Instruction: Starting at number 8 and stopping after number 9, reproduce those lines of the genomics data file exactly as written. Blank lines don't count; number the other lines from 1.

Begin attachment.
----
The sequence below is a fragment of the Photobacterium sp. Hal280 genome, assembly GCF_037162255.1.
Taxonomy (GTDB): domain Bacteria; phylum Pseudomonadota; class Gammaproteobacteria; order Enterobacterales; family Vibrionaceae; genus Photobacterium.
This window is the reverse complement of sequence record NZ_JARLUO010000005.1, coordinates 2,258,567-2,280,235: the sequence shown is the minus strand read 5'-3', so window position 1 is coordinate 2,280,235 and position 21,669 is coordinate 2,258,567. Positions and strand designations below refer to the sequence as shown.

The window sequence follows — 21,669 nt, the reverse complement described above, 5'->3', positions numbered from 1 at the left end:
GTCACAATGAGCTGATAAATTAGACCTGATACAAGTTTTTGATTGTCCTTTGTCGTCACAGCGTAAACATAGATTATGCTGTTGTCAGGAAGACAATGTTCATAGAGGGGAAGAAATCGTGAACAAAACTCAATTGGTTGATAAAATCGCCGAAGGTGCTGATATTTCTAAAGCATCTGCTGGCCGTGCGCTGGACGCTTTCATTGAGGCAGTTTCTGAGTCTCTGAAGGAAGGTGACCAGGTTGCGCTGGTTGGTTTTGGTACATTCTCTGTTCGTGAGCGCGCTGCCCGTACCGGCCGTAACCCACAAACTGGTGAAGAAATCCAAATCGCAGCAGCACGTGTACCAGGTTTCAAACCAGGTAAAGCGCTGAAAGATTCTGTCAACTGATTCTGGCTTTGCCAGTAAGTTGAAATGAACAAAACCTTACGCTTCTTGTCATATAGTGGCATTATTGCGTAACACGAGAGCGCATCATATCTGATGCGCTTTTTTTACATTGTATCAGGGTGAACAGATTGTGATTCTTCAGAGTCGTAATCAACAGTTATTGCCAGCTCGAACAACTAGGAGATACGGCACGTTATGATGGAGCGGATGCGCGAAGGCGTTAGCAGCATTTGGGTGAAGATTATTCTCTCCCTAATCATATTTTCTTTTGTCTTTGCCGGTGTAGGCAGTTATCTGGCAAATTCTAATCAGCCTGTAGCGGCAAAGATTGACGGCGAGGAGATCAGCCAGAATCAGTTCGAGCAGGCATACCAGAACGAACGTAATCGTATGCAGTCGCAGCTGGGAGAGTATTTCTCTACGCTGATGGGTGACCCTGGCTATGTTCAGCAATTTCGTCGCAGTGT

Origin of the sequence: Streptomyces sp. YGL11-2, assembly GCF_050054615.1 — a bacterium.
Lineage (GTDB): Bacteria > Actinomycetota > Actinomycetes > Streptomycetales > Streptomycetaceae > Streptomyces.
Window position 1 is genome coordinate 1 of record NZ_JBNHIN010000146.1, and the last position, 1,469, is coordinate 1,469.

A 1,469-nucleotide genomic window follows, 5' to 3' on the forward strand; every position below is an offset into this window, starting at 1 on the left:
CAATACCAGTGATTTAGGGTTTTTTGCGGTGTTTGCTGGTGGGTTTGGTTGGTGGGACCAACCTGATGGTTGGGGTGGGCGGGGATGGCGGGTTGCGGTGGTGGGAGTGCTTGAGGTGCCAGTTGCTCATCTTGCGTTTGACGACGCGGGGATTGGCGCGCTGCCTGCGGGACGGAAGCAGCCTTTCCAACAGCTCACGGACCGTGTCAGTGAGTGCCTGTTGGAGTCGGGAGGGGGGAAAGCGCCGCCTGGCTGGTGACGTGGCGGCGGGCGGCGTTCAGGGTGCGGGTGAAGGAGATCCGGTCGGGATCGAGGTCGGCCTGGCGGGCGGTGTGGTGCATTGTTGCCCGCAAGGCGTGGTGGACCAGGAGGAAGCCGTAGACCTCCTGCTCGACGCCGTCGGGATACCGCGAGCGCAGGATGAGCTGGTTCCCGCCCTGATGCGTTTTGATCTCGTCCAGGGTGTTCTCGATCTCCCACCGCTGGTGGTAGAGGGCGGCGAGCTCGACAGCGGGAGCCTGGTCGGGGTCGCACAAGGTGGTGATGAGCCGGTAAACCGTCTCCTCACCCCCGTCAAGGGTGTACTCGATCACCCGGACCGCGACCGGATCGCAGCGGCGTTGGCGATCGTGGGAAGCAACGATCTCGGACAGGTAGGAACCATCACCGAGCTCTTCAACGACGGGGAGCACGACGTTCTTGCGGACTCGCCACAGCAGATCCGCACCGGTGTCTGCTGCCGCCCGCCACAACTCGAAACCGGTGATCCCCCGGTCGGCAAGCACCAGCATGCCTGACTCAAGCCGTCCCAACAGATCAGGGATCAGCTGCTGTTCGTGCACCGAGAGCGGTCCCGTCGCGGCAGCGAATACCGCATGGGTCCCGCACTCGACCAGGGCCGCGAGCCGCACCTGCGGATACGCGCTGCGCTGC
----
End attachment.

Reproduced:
Window position 1 is genome coordinate 1 of record NZ_JBNHIN010000146.1, and the last position, 1,469, is coordinate 1,469.

A 1,469-nucleotide genomic window follows, 5' to 3' on the forward strand; every position below is an offset into this window, starting at 1 on the left: